In recognition of the Civil War Sesquicentennial, "Civil War-Era Memories" features excerpts from The Memphis Daily Appeal of 150 years ago.
May 1, 1862
BY TELEGRAPH / Corinth - Forrest's cavalry met the enemy just between Monterey and Purdy roads. After a conflict in the commencement of which our cavalry had been partially surprised, losing a few men . . . two pieces of the Washington artillery came to their relief and drove the enemy to the rear with loss to them.
May 4, 1862
Municipal Election - On the 26th of June, seven weeks from Thursday next, our regular annual city election takes place. Up to this time, not a single person has announced himself as a candidate for the place of Mayor, or for any other office.
The fall of New Orleans has virtually opened the navigation of the Mississippi river to the enemy's gunboats, from its mouth to its source. Forts Pillow and Wright can now serve only as temporary defenses to delay and not altogether impede the approach of the enemy from above.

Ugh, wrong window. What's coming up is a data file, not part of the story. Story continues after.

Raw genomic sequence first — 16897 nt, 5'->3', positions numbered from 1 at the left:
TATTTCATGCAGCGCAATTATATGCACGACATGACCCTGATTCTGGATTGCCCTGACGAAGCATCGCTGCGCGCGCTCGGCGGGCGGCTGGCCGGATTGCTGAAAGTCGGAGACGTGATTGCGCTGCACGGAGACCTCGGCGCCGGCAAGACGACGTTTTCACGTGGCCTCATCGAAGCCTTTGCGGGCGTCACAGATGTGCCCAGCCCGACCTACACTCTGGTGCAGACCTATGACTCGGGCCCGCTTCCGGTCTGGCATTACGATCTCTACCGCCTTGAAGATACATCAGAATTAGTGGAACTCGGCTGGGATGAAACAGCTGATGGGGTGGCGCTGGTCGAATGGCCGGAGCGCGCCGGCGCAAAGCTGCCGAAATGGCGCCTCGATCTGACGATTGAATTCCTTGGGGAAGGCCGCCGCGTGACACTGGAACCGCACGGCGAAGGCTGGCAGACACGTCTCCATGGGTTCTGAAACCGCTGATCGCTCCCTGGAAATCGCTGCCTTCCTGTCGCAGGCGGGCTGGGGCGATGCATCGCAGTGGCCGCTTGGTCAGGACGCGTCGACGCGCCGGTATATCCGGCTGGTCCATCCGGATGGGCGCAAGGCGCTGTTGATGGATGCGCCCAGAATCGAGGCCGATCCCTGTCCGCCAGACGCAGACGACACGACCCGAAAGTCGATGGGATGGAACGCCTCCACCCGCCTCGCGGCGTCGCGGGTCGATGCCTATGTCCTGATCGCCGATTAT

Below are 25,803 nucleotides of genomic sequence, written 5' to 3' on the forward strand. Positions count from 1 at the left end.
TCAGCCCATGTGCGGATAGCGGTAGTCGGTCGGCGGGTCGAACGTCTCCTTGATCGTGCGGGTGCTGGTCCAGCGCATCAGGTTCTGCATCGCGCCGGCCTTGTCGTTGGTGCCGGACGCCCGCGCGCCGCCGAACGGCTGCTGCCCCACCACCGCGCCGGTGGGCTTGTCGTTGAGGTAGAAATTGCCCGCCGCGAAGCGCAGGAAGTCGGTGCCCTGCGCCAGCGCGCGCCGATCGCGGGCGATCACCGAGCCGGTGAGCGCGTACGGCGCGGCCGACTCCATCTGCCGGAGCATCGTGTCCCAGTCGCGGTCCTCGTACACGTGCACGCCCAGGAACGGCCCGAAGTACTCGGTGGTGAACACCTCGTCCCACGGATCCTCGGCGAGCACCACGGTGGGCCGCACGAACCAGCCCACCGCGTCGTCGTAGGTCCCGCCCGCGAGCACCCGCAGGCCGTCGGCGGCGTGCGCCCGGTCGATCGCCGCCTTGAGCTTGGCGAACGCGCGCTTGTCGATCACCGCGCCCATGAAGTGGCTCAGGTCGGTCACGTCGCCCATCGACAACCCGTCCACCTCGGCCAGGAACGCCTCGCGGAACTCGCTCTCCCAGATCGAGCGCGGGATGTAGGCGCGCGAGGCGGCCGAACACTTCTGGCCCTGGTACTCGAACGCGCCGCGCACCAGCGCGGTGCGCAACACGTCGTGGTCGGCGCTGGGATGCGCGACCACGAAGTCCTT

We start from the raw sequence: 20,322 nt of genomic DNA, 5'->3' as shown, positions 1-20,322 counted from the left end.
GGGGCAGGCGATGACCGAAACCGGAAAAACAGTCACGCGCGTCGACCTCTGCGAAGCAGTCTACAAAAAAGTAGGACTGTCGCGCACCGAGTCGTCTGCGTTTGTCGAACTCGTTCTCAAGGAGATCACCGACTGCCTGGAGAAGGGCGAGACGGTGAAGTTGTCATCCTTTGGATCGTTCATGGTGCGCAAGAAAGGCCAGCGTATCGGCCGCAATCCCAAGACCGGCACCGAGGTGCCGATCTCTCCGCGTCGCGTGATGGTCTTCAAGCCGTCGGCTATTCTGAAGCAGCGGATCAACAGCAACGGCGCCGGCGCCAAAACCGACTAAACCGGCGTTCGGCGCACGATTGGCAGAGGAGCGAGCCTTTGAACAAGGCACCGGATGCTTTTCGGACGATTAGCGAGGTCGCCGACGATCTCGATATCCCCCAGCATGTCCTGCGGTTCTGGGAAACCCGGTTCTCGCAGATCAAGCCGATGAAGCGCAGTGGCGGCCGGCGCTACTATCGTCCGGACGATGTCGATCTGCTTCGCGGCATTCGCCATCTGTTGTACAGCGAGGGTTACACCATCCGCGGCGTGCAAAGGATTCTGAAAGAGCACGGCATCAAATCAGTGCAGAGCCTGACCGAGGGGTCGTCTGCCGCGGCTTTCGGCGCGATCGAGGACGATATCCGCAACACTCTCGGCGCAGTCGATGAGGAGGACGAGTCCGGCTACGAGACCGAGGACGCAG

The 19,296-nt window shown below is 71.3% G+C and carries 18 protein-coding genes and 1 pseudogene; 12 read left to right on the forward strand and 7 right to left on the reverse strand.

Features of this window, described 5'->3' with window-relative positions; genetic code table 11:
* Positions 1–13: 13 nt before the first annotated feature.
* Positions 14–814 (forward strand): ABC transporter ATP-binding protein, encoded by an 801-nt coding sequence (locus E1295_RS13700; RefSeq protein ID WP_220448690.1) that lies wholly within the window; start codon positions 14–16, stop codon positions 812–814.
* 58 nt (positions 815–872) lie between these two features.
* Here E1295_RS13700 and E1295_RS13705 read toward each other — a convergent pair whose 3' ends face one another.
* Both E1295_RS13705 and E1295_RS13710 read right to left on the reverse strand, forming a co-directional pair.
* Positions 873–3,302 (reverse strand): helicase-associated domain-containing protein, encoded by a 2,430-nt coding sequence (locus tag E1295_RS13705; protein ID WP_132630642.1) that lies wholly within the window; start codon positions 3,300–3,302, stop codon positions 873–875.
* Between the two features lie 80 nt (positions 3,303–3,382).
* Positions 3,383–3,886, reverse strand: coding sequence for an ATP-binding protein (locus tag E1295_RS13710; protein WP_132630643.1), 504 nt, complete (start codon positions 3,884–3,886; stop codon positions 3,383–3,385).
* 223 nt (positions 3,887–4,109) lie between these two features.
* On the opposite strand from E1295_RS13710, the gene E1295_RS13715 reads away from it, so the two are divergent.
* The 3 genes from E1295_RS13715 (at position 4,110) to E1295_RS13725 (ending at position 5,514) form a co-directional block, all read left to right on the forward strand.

May 5, 1862
In Pants. -- Among the parties introduced in court yesterday to the Recorder was Miss Lydia Angela, who, having become disgusted with crinoline, and especially with the frightful outspreading, skyscraping, flower-bed-containing fashionable bonnet, had put on a neat coat and pants, a tidy white stand up collar and a felt hat, and was parading the town unencumbered by flowing garments or head covering monstrosity. For thus indulging her dislikes, and entering her practical protest against the fashionable bonnet she repudiates, Lydia was compelled to pay six dollars to the city treasury.
May 6, 1862
Federal Intelligence from Memphis -- There are 5000 bales of cotton, 7000 bbls. sugar and 20,000 bbls. molasses, now lying upon the levee, of which the cotton will be burned, and the sugar and molasses rolled into the river on the approach of the Federal forces. The citizens and newspapers are opposed to burning the city, but soldiers and country people favor it.